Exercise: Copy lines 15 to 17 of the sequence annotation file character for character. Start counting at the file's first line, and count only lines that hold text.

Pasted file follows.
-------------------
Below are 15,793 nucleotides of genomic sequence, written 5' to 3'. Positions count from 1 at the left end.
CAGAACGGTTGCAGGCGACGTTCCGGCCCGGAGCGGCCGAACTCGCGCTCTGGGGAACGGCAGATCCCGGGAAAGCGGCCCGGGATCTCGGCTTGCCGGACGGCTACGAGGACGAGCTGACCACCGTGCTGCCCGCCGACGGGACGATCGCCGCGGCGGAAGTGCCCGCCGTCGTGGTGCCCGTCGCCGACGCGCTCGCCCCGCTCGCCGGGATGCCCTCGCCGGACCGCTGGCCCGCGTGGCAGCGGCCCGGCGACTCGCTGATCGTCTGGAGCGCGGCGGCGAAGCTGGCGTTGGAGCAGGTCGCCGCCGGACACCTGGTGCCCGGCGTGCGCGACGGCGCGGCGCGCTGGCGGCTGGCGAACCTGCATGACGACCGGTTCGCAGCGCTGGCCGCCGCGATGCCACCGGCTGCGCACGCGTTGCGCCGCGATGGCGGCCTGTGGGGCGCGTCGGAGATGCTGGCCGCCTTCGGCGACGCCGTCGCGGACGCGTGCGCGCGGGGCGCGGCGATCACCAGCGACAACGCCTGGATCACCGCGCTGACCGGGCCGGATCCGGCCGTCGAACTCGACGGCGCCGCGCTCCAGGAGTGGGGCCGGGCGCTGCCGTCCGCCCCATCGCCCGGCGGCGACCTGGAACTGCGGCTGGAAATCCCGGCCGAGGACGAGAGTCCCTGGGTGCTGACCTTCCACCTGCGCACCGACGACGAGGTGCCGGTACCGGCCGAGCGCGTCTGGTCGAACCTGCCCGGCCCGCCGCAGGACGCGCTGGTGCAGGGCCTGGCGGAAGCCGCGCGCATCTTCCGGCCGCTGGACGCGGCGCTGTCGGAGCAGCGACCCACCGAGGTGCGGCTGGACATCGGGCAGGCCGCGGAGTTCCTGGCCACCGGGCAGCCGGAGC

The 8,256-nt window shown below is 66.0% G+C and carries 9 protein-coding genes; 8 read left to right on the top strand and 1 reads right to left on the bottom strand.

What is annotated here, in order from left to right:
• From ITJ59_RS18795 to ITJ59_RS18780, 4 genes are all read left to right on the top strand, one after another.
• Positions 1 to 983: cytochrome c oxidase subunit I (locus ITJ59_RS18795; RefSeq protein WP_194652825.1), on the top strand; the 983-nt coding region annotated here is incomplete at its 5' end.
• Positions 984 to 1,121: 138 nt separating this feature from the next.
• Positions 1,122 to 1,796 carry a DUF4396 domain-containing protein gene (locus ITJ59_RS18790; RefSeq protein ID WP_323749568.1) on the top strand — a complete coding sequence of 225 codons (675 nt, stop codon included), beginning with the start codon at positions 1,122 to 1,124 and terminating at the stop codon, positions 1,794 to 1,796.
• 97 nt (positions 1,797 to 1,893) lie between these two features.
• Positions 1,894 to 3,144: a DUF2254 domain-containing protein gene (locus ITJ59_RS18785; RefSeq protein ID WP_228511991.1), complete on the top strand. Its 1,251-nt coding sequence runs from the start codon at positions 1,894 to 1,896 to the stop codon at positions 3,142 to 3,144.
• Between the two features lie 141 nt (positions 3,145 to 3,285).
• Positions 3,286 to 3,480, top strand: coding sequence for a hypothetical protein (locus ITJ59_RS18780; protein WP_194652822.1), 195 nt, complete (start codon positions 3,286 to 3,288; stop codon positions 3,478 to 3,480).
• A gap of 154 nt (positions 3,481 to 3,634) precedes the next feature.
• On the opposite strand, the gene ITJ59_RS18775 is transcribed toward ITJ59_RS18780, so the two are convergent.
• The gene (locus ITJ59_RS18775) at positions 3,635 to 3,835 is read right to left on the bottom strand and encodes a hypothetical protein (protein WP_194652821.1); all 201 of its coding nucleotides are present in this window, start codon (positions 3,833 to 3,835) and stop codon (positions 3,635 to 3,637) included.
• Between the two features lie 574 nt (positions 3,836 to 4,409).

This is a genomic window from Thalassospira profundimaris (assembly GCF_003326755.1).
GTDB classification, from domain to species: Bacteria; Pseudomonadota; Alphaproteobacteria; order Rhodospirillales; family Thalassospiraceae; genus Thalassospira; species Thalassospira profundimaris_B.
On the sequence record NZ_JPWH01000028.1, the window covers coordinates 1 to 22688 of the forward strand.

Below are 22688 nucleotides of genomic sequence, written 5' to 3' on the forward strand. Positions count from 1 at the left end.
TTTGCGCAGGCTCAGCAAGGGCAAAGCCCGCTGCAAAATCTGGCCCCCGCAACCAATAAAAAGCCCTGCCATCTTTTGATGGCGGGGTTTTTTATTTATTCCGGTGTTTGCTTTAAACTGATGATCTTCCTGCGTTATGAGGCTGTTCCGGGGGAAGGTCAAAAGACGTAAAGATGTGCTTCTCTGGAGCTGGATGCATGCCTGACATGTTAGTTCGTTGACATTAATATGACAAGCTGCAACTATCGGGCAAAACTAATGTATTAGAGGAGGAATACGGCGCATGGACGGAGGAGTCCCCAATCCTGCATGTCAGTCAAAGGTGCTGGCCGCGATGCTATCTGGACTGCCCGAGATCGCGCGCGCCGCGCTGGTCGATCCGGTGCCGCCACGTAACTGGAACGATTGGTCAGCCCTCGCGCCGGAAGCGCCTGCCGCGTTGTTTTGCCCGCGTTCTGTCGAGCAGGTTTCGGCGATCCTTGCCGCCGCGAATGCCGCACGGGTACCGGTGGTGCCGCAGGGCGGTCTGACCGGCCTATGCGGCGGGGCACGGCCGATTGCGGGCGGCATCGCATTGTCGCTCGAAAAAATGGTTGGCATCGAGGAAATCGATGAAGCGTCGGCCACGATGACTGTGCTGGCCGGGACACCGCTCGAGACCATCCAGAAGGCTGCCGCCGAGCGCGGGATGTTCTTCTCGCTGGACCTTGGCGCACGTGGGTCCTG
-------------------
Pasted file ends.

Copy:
• The gene (locus ITJ59_RS18775) at positions 3,635 to 3,835 is read right to left on the bottom strand and encodes a hypothetical protein (protein WP_194652821.1); all 201 of its coding nucleotides are present in this window, start codon (positions 3,833 to 3,835) and stop codon (positions 3,635 to 3,637) included.
• Between the two features lie 574 nt (positions 3,836 to 4,409).

This is a genomic window from Thalassospira profundimaris (assembly GCF_003326755.1).